Pool (computer science)

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In computer science, a pool is a set of resources that are kept ready to use, rather than acquired on use and released afterwards. In this context, resources can refer to system resources such as file handles, which are external to a process, or internal resources such as objects. A pool client requests a resource from the pool and performs desired operations on the returned resource. When the client finishes its use of the resource, it is returned back to the pool rather than released and lost.

The pooling of resources can offer a significant performance boost in situations that have high cost associated with resource acquiring, high rate of the requests for resources, and a low overall count of simultaneosly used resources. Pooling is also useful when the latency is a concern, because a pool offers predictable times required to obtain resources since they have already been acquired. These benefits are mostly true for system resources that require a system call, or remote resources that require a network communication, such as database connections, socket connections, threads, and memory allocation. Pooling is also useful for expensive-to-compute data, notably large graphic objects like fonts or bitmaps, acting essentially as a data cache or a memoization technique.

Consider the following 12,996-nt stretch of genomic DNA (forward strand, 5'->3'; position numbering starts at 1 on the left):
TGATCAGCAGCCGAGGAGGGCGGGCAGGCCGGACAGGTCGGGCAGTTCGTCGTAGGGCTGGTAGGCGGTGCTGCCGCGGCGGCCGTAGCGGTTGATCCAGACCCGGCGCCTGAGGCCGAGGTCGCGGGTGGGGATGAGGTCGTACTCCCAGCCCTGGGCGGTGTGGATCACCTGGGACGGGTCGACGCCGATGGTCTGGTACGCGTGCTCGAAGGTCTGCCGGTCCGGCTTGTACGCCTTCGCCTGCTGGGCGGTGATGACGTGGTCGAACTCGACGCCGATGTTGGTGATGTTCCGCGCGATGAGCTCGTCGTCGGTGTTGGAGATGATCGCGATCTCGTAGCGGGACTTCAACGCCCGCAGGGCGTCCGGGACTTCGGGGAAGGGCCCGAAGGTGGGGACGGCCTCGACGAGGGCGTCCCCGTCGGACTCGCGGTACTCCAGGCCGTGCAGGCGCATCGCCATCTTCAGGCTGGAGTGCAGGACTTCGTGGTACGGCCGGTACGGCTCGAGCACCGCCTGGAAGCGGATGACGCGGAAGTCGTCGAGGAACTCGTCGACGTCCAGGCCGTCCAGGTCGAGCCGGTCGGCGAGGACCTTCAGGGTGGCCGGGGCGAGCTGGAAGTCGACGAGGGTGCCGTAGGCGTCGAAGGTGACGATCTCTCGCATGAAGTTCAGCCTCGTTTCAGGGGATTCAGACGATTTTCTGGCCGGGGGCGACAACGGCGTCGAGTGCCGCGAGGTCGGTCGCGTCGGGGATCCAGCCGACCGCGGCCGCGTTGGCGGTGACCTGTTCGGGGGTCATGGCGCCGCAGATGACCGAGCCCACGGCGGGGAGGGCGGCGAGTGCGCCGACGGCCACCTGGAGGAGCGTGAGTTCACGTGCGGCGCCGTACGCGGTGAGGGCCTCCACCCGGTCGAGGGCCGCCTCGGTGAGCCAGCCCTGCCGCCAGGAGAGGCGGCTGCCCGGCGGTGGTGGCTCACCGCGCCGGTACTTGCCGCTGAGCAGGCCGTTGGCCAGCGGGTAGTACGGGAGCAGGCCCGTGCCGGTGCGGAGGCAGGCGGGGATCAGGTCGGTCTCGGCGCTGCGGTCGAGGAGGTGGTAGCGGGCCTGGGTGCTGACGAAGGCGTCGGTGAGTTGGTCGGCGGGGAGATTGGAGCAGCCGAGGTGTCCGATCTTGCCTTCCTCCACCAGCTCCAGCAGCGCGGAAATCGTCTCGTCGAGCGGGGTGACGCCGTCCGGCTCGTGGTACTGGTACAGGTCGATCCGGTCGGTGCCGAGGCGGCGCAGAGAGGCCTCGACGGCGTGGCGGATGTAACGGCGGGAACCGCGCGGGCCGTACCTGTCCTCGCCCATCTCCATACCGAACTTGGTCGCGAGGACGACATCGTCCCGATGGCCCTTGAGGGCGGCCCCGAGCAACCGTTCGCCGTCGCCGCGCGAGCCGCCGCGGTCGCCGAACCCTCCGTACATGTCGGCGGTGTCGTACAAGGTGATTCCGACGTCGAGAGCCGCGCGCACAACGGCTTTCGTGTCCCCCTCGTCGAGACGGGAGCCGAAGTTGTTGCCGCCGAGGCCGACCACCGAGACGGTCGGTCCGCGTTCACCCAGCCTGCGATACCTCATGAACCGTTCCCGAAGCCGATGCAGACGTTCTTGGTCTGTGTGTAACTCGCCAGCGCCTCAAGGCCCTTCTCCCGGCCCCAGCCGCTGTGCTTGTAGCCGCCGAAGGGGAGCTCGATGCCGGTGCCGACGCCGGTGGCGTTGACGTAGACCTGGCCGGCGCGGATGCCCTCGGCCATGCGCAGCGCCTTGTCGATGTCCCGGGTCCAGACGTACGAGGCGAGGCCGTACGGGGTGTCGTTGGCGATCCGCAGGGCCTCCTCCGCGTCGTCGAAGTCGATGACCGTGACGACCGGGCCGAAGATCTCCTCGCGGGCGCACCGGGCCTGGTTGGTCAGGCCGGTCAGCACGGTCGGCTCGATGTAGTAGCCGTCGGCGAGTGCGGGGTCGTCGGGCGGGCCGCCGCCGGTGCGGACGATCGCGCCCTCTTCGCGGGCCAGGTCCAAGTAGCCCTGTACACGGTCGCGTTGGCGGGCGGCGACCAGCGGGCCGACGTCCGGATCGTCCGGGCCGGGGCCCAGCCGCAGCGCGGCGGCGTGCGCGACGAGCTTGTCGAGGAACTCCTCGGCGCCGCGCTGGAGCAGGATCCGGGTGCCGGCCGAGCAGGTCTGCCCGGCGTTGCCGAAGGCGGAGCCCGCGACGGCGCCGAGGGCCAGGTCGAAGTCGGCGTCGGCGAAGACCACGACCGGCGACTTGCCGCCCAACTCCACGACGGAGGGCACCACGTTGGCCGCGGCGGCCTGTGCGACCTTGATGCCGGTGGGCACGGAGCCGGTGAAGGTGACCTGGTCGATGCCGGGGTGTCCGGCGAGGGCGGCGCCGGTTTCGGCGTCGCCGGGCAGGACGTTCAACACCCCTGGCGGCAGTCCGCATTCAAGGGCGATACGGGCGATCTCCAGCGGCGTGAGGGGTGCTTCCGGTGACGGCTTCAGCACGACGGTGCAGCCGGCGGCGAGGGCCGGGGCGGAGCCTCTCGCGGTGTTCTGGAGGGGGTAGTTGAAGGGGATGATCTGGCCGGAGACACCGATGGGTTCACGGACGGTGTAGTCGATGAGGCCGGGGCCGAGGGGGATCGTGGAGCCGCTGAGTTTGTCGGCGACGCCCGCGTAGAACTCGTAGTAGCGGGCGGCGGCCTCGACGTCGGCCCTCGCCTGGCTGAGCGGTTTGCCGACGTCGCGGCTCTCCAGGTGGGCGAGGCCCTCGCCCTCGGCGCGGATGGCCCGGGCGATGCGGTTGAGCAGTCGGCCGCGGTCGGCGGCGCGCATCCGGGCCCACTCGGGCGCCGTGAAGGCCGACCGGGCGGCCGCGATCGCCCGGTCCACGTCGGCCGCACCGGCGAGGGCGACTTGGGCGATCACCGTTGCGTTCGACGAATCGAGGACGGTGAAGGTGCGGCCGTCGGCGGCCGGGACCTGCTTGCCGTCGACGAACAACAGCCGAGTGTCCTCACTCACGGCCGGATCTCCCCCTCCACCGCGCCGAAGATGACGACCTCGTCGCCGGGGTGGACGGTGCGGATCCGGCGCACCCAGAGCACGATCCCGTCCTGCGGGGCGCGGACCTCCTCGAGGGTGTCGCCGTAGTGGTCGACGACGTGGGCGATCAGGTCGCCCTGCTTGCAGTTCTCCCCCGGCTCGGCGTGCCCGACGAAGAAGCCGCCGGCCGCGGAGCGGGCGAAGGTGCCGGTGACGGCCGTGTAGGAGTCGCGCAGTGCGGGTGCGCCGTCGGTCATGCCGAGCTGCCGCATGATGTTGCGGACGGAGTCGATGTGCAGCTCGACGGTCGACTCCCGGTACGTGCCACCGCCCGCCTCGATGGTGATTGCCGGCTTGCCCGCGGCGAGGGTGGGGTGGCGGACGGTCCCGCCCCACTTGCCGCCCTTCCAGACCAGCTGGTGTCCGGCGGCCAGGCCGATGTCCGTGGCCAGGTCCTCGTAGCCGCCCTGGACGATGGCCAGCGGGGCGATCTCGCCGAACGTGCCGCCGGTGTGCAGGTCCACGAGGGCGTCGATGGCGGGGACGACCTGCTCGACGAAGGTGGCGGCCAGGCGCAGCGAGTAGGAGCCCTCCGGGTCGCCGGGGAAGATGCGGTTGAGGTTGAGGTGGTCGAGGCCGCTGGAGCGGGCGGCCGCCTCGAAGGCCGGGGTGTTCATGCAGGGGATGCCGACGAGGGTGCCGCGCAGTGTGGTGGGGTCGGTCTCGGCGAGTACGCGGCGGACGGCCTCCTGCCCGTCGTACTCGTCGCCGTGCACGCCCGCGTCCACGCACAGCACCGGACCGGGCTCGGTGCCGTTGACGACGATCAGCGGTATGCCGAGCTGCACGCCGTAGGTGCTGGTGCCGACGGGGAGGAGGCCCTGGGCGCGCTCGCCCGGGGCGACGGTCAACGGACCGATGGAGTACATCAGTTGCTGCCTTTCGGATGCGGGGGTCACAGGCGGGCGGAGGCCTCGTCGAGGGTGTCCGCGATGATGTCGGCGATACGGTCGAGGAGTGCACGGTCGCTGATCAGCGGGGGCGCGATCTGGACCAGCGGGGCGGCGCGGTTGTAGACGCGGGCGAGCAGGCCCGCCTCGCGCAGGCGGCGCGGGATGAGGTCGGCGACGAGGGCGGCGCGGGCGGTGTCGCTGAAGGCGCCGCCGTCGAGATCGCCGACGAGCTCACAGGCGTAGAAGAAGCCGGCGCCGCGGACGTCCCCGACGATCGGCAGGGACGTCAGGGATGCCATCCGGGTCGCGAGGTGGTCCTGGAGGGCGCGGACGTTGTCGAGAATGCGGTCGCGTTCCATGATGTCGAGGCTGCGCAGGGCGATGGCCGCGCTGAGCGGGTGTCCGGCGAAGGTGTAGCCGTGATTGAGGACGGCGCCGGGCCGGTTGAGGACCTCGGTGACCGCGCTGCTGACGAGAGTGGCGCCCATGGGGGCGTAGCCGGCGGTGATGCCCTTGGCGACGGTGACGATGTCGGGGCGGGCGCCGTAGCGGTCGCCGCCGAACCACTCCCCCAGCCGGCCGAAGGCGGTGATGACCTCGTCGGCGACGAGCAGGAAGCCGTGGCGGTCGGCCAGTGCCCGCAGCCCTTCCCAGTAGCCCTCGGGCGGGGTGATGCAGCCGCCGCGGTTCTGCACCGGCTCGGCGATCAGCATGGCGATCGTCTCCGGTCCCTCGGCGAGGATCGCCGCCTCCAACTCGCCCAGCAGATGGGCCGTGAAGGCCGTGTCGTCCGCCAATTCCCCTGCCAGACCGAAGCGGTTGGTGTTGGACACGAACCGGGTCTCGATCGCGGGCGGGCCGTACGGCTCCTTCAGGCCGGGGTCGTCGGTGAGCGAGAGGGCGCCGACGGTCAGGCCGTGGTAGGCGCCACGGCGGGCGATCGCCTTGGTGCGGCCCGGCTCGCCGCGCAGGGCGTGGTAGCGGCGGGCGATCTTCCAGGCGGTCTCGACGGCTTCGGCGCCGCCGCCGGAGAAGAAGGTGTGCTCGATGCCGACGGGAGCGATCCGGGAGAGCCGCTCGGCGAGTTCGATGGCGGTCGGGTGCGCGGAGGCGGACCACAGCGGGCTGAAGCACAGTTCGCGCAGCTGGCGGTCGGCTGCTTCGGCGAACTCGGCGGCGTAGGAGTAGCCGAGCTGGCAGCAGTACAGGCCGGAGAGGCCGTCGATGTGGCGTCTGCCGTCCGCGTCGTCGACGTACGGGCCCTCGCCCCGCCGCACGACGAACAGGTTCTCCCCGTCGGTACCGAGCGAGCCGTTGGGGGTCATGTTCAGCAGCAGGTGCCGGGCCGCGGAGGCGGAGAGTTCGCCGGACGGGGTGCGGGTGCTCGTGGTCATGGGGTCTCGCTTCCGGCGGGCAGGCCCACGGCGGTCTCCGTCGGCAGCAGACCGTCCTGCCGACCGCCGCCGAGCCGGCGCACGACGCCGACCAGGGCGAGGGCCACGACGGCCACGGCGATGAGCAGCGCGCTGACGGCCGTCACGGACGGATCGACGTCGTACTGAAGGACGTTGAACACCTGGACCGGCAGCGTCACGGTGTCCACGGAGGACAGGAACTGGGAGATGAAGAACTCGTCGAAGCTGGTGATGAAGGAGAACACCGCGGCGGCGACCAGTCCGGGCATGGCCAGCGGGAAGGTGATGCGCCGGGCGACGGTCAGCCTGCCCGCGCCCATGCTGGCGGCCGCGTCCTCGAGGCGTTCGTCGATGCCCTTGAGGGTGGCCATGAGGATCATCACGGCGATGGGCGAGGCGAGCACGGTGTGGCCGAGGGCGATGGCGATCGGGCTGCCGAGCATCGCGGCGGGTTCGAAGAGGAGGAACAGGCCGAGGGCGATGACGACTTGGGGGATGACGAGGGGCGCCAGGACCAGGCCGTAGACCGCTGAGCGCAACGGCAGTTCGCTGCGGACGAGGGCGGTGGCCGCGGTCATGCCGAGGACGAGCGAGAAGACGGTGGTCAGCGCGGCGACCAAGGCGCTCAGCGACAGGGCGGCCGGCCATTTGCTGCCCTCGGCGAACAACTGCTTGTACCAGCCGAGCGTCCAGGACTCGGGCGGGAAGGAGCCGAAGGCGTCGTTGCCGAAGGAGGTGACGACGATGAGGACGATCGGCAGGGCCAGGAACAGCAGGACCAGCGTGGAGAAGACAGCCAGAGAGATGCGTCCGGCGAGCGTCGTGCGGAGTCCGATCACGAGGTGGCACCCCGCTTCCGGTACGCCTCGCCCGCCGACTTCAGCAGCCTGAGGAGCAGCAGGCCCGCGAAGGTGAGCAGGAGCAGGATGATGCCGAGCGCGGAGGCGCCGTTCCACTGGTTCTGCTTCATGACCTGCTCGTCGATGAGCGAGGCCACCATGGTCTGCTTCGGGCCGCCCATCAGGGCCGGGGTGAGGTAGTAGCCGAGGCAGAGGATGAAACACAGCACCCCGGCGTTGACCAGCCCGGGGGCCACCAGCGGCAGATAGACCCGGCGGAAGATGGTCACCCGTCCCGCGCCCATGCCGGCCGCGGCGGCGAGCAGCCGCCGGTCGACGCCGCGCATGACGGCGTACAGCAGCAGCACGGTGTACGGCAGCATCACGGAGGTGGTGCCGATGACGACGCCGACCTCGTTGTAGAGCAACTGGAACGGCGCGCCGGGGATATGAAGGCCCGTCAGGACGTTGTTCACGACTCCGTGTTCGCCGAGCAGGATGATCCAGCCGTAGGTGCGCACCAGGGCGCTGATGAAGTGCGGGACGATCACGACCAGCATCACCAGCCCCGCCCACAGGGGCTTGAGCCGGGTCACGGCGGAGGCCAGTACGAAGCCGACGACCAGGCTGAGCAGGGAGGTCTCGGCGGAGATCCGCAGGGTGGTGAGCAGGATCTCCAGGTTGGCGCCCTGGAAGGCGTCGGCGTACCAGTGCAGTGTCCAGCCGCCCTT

Special cases of pools are connection pools, thread pools, and memory pools.

Object pools[edit]

Main article: Object pool pattern

Pools can also be used for objects, in which context a pool refers to a design pattern for implementing pools in object-oriented languages, such as in the object pool pattern. Objects themselves hold no external resources and only occupy memory, although an already created object avoids the memory allocation required on object creation. Object pools are useful when the cost of object creation is high, but in certain situations this simple object pooling may not be efficient and could in fact decrease performance.[1]

References[edit]

  1. ^ "Java theory and practice: Urban performance legends, revisited". ibm.com. 2005-09-27. Archived from the original on 2011-12-29. Retrieved 2013-10-31.